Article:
History

“Russian 737”, Tupolev Tu-134 makes its last commercial flight

Russian airline Alrosa Airlines retired jet that debuted in 1967 and was one of the most important of the former Soviet Union
The Tu-134 from Alrosa: end of an era

The little-known airline Alrosa Airlines, from Siberia, held a historic fact on Wednesday, the last commercial flight of a Tupolev Tu-134 jet.

The model is one of the first commercial jets in history to make its inaugural flight in 1963. With a capacity of 70-100 passengers, the Tu-134 was Aeroflot’s key airliner to serve its domestic routes – from the 854 units produced around 600 flew by the Soviet airline.

By the time the Tu-134 emerged, the Soviet Union already had commercial jets, but based on bombers such as the Tu-104 and its improved version, the Tu-124, both derived from the Tu-16 “Badger” military jet.

When it decided to design a successor to the Tu-124, Tupolev thought about maintaining its configuration with motors at the roots of the wings, but the Russian project office revised the concept and introduced engines in a T-shaped tail, layout that would be reproduced in several planes of the 60’s.

Despite flying before the DC-9, the Tu-134 only came into service four years later. Like the Soviet designs of the period, it had unusual features like wings with sweepback of 35 degrees, landing gear with low pressure tires for operation on unprepared runways and braking parachutes – the jet engines had no reversers.

A Tu-134 with glass nose (GB NZ/Wikimedia)

But it was the glazed nose that most differentiated the Tu-134 from Western equivalents. Space was reserved for the navigator and was inherited from military designs. Later, with the addition of radars, the solution lost meaning.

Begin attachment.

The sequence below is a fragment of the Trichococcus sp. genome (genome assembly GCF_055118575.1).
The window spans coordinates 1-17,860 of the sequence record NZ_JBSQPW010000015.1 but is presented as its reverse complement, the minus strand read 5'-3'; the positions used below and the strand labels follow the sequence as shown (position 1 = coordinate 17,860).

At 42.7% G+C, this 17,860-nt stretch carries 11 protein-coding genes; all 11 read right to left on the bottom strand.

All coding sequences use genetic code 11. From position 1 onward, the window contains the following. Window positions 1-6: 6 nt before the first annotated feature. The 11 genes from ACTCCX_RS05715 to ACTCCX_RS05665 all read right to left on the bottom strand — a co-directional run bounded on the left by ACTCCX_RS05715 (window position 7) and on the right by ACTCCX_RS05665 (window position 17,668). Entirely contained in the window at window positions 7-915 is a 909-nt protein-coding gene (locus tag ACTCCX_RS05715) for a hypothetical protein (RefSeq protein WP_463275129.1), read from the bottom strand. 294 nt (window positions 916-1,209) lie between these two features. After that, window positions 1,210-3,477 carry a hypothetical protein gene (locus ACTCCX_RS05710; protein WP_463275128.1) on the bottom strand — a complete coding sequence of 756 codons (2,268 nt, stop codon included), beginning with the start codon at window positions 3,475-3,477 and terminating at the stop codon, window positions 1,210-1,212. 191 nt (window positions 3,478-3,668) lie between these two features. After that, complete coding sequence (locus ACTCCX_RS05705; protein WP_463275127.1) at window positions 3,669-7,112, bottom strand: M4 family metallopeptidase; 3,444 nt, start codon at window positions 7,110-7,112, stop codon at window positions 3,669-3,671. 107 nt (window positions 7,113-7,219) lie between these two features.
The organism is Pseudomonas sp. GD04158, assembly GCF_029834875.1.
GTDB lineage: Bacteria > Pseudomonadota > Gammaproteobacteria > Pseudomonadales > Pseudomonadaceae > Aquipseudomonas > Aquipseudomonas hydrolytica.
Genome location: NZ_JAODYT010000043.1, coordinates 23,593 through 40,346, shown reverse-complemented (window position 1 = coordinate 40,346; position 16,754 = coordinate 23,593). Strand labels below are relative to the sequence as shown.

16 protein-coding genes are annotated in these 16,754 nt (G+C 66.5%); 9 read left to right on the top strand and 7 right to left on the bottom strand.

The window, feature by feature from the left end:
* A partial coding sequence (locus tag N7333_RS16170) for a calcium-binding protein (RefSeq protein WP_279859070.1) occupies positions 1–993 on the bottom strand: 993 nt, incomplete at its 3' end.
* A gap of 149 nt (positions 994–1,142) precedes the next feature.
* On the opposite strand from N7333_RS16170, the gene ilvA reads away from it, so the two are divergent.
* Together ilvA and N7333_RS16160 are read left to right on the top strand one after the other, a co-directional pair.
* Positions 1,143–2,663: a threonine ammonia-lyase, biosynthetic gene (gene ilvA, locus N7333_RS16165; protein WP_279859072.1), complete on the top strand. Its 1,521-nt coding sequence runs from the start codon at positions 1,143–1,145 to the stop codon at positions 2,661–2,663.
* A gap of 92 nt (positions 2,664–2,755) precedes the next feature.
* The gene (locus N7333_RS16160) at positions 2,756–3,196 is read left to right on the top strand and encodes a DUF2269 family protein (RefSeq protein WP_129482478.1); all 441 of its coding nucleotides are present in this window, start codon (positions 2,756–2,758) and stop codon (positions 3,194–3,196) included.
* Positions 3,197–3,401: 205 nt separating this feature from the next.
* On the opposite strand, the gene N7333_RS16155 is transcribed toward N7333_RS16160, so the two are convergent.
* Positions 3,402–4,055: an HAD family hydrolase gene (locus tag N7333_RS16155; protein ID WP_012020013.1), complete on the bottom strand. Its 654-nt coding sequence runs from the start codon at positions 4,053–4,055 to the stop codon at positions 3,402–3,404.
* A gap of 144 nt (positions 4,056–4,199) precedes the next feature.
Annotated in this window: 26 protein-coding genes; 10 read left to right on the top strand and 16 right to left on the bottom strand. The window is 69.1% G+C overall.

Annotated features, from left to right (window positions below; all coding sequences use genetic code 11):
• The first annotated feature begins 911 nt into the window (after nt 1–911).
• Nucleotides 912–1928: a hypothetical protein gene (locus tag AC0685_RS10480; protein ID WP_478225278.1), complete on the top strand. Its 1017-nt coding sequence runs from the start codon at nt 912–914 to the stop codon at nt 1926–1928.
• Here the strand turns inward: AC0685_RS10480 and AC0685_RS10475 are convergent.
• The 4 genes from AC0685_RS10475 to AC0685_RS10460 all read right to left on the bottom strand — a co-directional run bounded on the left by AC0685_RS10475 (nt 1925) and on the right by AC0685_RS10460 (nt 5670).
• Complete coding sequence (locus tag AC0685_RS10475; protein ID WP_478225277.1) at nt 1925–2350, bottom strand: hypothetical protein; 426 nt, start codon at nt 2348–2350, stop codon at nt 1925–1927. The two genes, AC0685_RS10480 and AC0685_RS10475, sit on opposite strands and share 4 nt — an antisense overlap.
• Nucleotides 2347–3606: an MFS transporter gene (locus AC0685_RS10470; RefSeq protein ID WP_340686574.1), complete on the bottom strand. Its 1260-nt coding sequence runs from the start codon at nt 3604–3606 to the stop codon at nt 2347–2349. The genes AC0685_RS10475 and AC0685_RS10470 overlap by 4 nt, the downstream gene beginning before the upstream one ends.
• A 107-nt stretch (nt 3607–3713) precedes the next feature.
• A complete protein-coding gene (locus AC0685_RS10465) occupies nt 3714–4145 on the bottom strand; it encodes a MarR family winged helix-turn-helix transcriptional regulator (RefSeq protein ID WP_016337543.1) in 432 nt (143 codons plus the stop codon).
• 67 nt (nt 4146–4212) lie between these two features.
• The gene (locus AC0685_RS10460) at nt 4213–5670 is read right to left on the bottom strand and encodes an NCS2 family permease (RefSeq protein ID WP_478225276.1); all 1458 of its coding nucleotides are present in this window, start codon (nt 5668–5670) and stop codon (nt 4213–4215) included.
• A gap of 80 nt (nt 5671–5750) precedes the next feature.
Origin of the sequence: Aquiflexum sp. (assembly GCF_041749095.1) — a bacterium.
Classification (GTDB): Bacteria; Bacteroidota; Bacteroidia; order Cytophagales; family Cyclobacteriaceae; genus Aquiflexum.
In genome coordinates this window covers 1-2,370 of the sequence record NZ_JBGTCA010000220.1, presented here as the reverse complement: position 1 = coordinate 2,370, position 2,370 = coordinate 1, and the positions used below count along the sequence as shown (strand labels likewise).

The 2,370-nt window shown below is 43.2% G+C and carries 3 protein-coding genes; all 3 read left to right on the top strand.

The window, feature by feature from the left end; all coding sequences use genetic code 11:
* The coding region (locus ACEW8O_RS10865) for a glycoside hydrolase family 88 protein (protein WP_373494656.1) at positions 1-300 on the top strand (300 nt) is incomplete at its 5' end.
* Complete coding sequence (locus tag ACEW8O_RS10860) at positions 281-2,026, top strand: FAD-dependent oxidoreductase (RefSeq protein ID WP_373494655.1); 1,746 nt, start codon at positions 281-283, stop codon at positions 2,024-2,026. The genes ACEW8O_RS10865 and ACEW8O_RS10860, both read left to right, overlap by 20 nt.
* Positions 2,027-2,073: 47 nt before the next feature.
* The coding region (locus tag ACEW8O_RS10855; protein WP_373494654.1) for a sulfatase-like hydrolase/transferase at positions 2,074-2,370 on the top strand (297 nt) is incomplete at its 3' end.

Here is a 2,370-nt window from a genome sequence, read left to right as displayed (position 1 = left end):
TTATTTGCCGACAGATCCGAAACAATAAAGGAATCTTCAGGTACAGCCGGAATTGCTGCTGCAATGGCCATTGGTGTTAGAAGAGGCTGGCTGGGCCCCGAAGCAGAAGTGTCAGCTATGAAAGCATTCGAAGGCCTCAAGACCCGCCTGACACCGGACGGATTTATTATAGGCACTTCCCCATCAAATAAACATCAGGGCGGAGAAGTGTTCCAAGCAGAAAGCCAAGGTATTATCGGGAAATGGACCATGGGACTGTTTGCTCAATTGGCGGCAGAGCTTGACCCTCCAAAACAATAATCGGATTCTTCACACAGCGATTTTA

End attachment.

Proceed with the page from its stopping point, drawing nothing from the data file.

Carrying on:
Military service

In parallel to the commercial service, the Tu-134 also performed military functions. The Russian Air Force, for example, used it to train the pilots of the Tu-22 and Tu-160 nuclear bombers – for that their nose has been replaced to carry the equivalent radars.

Long production

The good original design made the Tu-134 a safe and versatile jet in Russia and in the satellite countries. The soviet aircraft was the first to be certified by ICAO in the West.

Over the years, Tupolev has improved the jet, expanding its capacity and equipping it with items such as APU (auxiliary power unit), more powerful and economical engines and reversers that dispensed the parachute.

The Tu-134 remained in production until 1989, shortly before the end of the Soviet Union, but continued its career until 2002 when it was banned from flying in the West because of noise restrictions.

Aeroflot, however, kept the twin-engine jet in service until the end of 2007 when it was replaced by more modern jets, including the Sukhoi SSJ100.

In the last 10 years, its operation has declined, with few airplanes capable of flying. No wonder, Alrosa Airlines will send its aircraft straight to a museum in Novosibirsk, after all the “Russian 737” deserves to be known by the new generations.

Aeroflot was the largest operator of Tu-134 (GB NZ/Wikimedia)